Photos: Third Reich Architecture in MunichClick on a thumbnail image to view the full photograph.
The Führerbau (Leader's Building) was designed by architect Paul Ludwig Troost. It was here that Hitler met with Chamberlain, Mussolini, and Daladier on 29 September 1938. Detail of portal on Arcisstraße. Swastikas can be seen in the ceiling mosaic. The Verwaltungsbau der NSDAP (Party Administration Building) is a twin to the Führerbau to which it was once connected by underground passageways. It was also designed by Troost. The Party Aministration Building as seen from Briennerstraße. Ruins of the Honor Temple in the South side of Briennerstraße. The two Honor Temples were built as burial places for the sixteen Nazis who were killed in the Beer Hall Putnch. SS guards, known as "the Eternal Watch," guarded the temples day and night. Ruins of the Honor Temple in the North side of Briennerstraße. Map of Königsplatz showing location of major buildings. The Haus der Deutschen Kunst (House of German Art) was one of Hitler's first building projects. The Führer proclaimed that Munich was the "Capital City of German Art" at the cornerstone ceremony in 1933. The museum was designed by Paul Ludwig Troost who did not live to see the building's grand opening ceremony in 1937. House of German Art detail. House of German Art detail. House of German Art detail. House of German Art detail. Swastika patterns are visible in the ceiling mosaics at the House of German Art. The Nepture Fountain in Alter Botanicher Garten by Josef Wackerle (1880-1959). The Nazi ideal of a youth rises up from an otherwise Baroque sculptural group.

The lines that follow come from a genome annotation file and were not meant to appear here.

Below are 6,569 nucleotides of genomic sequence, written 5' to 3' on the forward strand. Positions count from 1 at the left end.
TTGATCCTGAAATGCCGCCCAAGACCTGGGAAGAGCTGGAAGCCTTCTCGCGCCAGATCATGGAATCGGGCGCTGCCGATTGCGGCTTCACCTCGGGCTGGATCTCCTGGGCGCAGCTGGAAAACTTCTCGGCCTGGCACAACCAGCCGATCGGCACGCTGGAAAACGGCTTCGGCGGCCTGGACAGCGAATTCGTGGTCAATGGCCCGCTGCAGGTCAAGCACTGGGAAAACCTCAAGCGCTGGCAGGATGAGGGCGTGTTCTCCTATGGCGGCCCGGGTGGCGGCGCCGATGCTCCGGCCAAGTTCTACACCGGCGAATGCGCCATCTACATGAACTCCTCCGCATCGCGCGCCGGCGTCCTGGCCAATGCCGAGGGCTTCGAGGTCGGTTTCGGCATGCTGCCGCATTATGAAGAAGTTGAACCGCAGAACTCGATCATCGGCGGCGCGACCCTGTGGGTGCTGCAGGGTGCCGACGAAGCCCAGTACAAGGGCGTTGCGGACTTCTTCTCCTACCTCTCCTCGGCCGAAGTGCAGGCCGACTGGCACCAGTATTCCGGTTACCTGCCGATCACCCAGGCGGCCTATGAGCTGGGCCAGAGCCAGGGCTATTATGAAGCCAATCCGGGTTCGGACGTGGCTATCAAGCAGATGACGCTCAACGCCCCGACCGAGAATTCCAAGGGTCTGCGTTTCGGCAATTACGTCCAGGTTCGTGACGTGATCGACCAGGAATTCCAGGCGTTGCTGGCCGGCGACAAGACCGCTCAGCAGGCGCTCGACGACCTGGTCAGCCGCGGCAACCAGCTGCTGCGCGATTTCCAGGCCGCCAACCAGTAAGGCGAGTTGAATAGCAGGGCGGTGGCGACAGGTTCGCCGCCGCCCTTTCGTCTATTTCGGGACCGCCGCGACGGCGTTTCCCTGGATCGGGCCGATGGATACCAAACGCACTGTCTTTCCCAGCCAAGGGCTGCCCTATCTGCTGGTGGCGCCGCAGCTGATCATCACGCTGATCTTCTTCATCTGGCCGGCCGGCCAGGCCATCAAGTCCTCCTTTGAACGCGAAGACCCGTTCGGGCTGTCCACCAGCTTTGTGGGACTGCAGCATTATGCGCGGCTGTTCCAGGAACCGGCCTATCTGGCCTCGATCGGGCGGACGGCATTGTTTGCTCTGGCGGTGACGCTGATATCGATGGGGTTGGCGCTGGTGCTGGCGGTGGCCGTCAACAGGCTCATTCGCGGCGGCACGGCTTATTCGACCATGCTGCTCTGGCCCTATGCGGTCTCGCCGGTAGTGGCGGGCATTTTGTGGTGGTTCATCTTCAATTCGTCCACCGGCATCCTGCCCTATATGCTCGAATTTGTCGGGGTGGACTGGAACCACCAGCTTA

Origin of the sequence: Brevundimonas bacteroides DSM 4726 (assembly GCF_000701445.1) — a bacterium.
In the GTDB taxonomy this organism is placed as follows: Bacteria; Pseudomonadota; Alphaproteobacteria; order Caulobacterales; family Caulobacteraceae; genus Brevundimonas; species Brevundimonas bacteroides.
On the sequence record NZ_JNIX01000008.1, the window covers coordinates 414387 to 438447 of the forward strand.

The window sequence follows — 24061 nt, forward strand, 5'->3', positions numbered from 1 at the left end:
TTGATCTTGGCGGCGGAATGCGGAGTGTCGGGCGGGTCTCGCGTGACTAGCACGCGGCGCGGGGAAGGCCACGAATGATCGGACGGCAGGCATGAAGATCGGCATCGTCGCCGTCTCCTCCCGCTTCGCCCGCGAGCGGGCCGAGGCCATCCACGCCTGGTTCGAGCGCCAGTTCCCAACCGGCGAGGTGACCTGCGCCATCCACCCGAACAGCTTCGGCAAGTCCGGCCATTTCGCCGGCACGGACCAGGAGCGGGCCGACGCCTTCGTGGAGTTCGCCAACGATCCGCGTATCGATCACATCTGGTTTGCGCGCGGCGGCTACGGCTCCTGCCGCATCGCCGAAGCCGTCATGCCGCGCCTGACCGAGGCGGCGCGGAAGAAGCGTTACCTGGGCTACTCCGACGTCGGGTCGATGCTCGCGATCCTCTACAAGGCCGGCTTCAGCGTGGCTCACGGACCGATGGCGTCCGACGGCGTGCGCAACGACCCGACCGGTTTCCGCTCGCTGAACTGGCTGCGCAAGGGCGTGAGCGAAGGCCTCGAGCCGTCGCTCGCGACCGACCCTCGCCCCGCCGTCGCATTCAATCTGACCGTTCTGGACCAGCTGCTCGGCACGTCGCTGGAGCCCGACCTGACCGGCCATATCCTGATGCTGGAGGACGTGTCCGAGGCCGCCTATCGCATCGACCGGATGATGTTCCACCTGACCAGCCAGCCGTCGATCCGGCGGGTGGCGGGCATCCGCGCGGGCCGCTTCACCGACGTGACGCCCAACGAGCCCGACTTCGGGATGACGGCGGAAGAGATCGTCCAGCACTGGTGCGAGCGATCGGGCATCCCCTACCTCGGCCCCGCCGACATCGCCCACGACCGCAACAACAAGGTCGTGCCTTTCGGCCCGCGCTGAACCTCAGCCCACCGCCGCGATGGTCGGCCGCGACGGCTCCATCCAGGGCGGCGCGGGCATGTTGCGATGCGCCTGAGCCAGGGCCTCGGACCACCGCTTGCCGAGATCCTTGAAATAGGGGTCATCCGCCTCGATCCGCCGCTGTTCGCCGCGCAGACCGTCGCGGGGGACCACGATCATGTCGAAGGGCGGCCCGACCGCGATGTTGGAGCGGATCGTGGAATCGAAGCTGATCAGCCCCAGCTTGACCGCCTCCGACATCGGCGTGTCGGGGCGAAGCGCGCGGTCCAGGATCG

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A Teacher's Guide to the Holocaust
Produced by the Florida Center for Instructional Technology,
College of Education, University of South Florida © 2005.